My students and I had a lengthy debate last year about whether it was safer to hide along the cinder block wall of my classroom or the sheetrock wall. The cinder block wall offers far more protection, but a shooter aiming a gun through the window would have a better angle to hit it. The sheetrock wall is thinner, so bullets could penetrate it easier, but it would be a harder angle to hit if someone was shooting through the classroom door or window.
I often build things, so my classroom has a lot of hammers, saws, and PVC pipes lying around. Students from other classes will try to sneak into my classroom before my locked door closes because they feel those materials offer them better protection.
It’s 2019 and I still hate lockdown drills, but my reasons have changed.
I used to hate them because they were hard and inconvenient. Now I hate them because they aren’t hard at all. My school can go into full lockdown in less than 20 seconds. There’s no more laughing or whispering. I don’t need to bribe these kids — by the time they hit high school, they’ve already had a decade of practice making themselves temporarily invisible.
When we are in lockdown with the blinds closed, lights off, and doors locked, there isn’t a sound in my classroom. Students pile together in a unified heap of young people who think it’s normal to practice hiding from shooters in their public school classrooms.
There are no cliques or bullies during a lockdown drill. There is only quiet as we all strain to hear noises from the outside. It’s a relief and a shock to hear the sharp footsteps of the police officers who come through to pound on the door and shout.
“Please be locked, please be locked, please be locked,” I think, knowing that I’ve double and triple checked.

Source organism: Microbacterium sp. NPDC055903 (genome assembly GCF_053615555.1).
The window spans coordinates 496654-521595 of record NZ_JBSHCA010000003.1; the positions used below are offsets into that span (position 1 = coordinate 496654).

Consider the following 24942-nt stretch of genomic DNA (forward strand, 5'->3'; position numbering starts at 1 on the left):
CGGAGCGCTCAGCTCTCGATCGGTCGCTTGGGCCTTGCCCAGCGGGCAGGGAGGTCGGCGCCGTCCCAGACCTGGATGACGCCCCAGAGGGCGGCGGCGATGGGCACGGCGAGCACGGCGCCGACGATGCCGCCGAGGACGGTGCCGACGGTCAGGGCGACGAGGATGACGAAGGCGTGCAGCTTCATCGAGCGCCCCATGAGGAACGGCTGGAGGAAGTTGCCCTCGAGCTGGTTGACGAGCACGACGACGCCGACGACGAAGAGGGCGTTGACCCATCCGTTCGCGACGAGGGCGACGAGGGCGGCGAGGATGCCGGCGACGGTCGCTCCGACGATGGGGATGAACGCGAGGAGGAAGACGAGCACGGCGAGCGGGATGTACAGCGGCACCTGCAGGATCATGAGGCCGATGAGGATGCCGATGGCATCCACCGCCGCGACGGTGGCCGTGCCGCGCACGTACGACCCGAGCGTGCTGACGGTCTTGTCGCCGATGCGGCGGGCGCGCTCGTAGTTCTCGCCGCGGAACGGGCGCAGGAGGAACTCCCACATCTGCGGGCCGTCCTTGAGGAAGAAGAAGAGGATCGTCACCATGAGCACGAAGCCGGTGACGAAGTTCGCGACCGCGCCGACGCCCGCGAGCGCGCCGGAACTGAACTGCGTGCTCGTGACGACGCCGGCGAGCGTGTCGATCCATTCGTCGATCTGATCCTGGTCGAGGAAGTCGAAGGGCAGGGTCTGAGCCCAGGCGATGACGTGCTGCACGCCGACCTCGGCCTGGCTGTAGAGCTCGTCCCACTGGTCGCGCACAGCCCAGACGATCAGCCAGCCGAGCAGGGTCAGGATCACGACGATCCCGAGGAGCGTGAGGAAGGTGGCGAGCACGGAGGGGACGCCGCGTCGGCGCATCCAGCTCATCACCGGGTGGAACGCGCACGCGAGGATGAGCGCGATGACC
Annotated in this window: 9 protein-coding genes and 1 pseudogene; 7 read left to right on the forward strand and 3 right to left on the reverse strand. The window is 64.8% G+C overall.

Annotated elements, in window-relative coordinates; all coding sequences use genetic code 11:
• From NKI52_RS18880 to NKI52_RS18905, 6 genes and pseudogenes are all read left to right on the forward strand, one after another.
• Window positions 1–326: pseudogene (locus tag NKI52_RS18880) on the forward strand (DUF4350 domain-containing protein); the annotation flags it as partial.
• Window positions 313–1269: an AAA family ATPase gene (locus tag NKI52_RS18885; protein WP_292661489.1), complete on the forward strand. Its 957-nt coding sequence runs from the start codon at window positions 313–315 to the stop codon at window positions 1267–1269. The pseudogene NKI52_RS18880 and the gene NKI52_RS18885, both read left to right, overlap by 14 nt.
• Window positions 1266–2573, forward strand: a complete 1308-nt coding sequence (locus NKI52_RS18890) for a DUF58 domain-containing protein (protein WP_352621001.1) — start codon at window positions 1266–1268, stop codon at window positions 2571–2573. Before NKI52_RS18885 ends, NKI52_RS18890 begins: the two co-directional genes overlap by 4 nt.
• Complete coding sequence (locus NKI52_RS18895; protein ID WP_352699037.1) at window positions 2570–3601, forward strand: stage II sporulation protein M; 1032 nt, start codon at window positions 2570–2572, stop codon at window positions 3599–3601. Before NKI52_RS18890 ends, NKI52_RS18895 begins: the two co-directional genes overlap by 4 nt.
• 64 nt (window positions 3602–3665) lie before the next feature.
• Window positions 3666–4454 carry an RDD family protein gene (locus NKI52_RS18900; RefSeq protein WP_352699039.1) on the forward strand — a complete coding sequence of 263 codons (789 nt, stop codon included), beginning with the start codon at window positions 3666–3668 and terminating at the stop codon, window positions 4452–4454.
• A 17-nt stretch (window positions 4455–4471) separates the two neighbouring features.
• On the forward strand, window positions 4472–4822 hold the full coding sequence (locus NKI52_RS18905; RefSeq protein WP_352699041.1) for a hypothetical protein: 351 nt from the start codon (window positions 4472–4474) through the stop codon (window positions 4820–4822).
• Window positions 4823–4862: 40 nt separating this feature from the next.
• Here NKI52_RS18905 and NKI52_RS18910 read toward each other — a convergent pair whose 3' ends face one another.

The handle doesn’t turn, and even though the pounding is jarring, I’m grateful that it’s just a drill because I know that someday it might not be.
We get the “all clear” call and turn the lights back on. Maybe it’s because I’m older, or I’m just not the teacher that I used to be, but it’s hard to jump right back into the chemical reactions of photosynthesis.
We talk through a few scenarios and I am unable to tell them how likely or unlikely each one is. We talk about the “Run, Fight, Hide” motto that our district has adopted. They ask me what I would really do if there was an intruder. We try to laugh about the thought of me slamming a chemistry textbook into the face of a would-be shooter to protect the life of a student who drives me crazy, but it’s not really that funny, so the joke falls flat.
There was another school shooting on Thursday in Santa Clarita, California. A student showed me the headline on her phone and told me she thought we should be doing more lockdown drills to prepare for these types of incidents.
I wanted to hug her and shake her at the same time.
I wanted to tell her that schools didn’t use to need lockdown drills. I wanted to tell her that her kids will go to schools that don’t need lockdown drills. I wanted to tell her that lockdown drills don’t save lives — stopping guns from getting into schools saves lives.
Instead, I nodded in agreement and told her to get out her notebook. It was time to talk about more important things, like chemical reactions and photosynthesis.